The plethora of protein-rich muscle-building supplements available for humans might lead you to believe that muscle can be built by diet alone. But of course that is a silly assumption because if that were the case, we’d all have toned, muscly bodies. As many are all too aware, muscle building requires the muscles to contract i.e. exercise, or work. There is also a genetic component to the maximal muscle size possible.

Muscle building is technically called hypertrophy, and it results from the muscle adapting to strength training, or resistant exercise. Muscle also adapts to endurance exercise (relatively low intensity, long duration aerobic exercise, which can be sustained for periods of over several minutes), but mostly via enhanced energy metabolism rather than size of fibres, or building/bulking up.

Muscle building is possible only from exercise, supported by a correct dietary protein intake – more protein won’t simply build more muscle.
Muscle building is possible only from exercise, supported by a correct dietary protein intake – more protein won’t simply build more muscle.

Muscle contraction is a process requiring energy. So the most important dietary factor for muscle building is energy, which comes mostly from carbohydrate in horse diets. Protein is required to actually build the growth in the muscle, but taking in more protein than required will not build more muscle than was stimulated by the contraction. So a certain amount of protein is important, but eating or feeding more than is necessary will not increase gains further, but instead will be wasteful and expensive, and cause an increased heat increment during exercise, which could be harmful to horses exercising in hot, humid climates.

The fact that muscle is composed mostly of protein probably contributed to the myth that high intakes of protein are required for muscle building. In reality, both human and equine athletes generally ingest more protein than they need. Athletes taking anabolic steroids would require higher protein requirements than normal, but thankfully such drugs aren’t in common use in the world of equine athletes.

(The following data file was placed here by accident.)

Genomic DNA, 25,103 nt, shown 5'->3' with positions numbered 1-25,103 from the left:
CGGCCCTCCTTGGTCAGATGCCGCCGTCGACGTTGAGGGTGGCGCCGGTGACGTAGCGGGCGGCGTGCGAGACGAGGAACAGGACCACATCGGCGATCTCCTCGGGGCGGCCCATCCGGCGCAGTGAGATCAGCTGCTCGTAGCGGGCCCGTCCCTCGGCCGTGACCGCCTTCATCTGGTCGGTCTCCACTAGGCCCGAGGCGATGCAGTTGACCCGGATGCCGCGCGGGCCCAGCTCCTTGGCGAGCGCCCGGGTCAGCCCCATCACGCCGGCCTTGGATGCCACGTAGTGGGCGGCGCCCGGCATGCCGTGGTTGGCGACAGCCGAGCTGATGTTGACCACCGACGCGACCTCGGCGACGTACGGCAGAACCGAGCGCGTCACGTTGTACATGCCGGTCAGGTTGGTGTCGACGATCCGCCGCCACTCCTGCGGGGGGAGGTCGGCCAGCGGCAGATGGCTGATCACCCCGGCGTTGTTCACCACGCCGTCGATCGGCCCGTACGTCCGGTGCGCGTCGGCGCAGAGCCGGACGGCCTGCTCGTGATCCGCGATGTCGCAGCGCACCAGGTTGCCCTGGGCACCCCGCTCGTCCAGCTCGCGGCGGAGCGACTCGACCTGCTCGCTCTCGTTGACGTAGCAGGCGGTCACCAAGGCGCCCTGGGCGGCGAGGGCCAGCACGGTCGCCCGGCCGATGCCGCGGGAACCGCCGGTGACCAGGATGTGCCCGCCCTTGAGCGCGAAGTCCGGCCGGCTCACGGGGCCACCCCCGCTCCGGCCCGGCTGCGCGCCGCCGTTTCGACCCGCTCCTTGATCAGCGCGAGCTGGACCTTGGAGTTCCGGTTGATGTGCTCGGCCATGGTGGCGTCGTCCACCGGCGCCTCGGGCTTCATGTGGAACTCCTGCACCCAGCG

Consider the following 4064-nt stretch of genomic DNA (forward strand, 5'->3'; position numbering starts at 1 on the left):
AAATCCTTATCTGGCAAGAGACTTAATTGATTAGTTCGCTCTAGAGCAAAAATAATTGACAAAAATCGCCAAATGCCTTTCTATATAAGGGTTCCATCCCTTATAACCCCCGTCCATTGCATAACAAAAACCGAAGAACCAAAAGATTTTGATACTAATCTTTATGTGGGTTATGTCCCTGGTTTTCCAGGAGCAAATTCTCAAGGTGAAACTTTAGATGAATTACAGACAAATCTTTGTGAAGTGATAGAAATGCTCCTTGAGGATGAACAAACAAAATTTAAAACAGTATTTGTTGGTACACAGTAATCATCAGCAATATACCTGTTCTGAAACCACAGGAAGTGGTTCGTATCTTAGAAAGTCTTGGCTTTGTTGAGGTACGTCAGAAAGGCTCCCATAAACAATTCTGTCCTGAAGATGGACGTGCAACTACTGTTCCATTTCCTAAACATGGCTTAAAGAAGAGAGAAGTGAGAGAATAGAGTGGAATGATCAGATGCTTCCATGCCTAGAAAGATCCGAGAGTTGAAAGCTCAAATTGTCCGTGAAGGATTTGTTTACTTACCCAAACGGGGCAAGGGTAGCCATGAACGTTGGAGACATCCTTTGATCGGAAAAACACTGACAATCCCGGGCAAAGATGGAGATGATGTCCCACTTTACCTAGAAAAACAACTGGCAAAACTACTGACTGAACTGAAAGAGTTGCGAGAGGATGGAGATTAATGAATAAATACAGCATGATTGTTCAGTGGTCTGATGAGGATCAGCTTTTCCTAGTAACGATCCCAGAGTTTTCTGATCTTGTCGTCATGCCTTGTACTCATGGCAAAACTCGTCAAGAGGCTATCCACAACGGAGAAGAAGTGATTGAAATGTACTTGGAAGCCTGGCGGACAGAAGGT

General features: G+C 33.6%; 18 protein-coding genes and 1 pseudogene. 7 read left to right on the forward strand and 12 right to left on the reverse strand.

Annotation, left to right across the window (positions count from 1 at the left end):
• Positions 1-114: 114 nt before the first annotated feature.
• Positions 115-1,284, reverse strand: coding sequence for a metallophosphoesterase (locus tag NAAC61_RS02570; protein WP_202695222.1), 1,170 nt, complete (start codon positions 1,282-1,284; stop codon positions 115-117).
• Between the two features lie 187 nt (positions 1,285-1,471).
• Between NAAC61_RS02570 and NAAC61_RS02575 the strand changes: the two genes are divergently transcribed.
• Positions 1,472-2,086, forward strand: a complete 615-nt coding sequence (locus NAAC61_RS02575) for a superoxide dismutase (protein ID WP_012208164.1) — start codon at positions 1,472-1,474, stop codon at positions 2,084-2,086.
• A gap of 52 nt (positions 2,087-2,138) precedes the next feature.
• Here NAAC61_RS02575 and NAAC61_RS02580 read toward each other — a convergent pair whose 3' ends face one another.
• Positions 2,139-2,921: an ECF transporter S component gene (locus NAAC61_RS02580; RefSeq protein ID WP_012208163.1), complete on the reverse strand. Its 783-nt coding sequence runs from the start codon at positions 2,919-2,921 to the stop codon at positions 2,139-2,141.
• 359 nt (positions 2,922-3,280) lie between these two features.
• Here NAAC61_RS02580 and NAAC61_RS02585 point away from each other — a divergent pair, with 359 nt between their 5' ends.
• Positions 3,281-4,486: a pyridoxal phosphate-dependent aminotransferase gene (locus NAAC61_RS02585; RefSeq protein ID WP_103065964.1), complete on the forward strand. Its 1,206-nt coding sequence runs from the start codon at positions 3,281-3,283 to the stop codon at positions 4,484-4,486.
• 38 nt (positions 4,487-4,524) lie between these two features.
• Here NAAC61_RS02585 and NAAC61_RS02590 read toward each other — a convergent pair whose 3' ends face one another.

There is a genetic component to the maximal muscle size possible.
There is a genetic component to the maximal muscle size possible.

Non-working horses of 500 kg require about 690 g crude protein daily (about 7% in the total diet) and hard-working horses require about 940 g (about 9.5% in the total diet). Just as important as the total amount is the quality, or the content of essential amino acids. Non-working horses (500 kg) need about 30 g lysine daily, whereas hard working horses of similar bodyweight need about 40 g lysine daily. It should be noted, however, that relatively little is known about individual essential amino acid requirements of horses at different ages or in different workloads and much more research is necessary before we have a good understanding.

Horses and human athletes on low energy and/or low carbohydrate diets e.g. those trying to lose body fat could benefit from extra supplementary protein because their intakes may be suboptimal.

Ingesting good quality protein after a bout of exercise might well be worthwhile, however, since this is the period of increased uptake. So a protein-rich meal or a well formulated amino acid supplement post-exercise might be beneficial to horses in both strength and sprinting, and endurance/stamina disciplines.

The horse’s main superficial and deep muscles, viewed from above.
The horse’s main superficial and deep muscles, viewed from above.
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About Clare MacLeod

Clare MacLeod MSc RNutr is one of the UK’s few registered independent equine nutritionists who also has expertise in health and fitness. She advises private and commercial clients in all sectors of the horse world and is a hands-on horse owner herself. Clare is passionate about correct nutrition as a foundation for good health, without which peak fitness is not possible. She states “Good nutrition isn’t everything, but there’s nothing without it”.